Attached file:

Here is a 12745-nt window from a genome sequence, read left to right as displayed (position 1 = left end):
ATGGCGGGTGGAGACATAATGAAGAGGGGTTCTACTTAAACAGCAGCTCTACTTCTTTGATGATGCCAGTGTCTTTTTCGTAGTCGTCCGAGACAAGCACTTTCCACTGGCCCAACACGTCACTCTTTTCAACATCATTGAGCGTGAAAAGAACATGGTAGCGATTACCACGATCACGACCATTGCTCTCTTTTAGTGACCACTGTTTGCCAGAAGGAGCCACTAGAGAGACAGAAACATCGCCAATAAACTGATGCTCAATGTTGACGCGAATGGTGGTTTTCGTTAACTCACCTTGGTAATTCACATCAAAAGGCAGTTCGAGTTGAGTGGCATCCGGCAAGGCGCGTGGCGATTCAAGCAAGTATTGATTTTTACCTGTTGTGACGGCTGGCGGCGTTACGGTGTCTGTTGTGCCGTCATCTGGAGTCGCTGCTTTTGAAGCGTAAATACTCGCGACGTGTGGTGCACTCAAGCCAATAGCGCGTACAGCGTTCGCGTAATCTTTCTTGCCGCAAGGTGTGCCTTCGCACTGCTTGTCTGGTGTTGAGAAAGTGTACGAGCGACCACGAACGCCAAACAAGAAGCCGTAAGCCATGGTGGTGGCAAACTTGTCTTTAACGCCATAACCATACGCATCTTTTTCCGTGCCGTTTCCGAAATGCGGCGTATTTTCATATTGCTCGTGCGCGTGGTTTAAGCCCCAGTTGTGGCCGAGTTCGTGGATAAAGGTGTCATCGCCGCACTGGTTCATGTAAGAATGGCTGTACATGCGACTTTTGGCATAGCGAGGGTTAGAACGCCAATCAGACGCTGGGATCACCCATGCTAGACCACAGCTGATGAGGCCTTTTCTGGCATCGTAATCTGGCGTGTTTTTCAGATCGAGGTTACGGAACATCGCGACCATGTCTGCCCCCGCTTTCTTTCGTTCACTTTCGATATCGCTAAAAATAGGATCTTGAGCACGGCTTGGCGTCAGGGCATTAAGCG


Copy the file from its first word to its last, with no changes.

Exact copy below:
Here is a 12745-nt window from a genome sequence, read left to right as displayed (position 1 = left end):
ATGGCGGGTGGAGACATAATGAAGAGGGGTTCTACTTAAACAGCAGCTCTACTTCTTTGATGATGCCAGTGTCTTTTTCGTAGTCGTCCGAGACAAGCACTTTCCACTGGCCCAACACGTCACTCTTTTCAACATCATTGAGCGTGAAAAGAACATGGTAGCGATTACCACGATCACGACCATTGCTCTCTTTTAGTGACCACTGTTTGCCAGAAGGAGCCACTAGAGAGACAGAAACATCGCCAATAAACTGATGCTCAATGTTGACGCGAATGGTGGTTTTCGTTAACTCACCTTGGTAATTCACATCAAAAGGCAGTTCGAGTTGAGTGGCATCCGGCAAGGCGCGTGGCGATTCAAGCAAGTATTGATTTTTACCTGTTGTGACGGCTGGCGGCGTTACGGTGTCTGTTGTGCCGTCATCTGGAGTCGCTGCTTTTGAAGCGTAAATACTCGCGACGTGTGGTGCACTCAAGCCAATAGCGCGTACAGCGTTCGCGTAATCTTTCTTGCCGCAAGGTGTGCCTTCGCACTGCTTGTCTGGTGTTGAGAAAGTGTACGAGCGACCACGAACGCCAAACAAGAAGCCGTAAGCCATGGTGGTGGCAAACTTGTCTTTAACGCCATAACCATACGCATCTTTTTCCGTGCCGTTTCCGAAATGCGGCGTATTTTCATATTGCTCGTGCGCGTGGTTTAAGCCCCAGTTGTGGCCGAGTTCGTGGATAAAGGTGTCATCGCCGCACTGGTTCATGTAAGAATGGCTGTACATGCGACTTTTGGCATAGCGAGGGTTAGAACGCCAATCAGACGCTGGGATCACCCATGCTAGACCACAGCTGATGAGGCCTTTTCTGGCATCGTAATCTGGCGTGTTTTTCAGATCGAGGTTACGGAACATCGCGACCATGTCTGCCCCCGCTTTCTTTCGTTCACTTTCGATATCGCTAAAAATAGGATCTTGAGCACGGCTTGGCGTCAGGGCATTAAGCG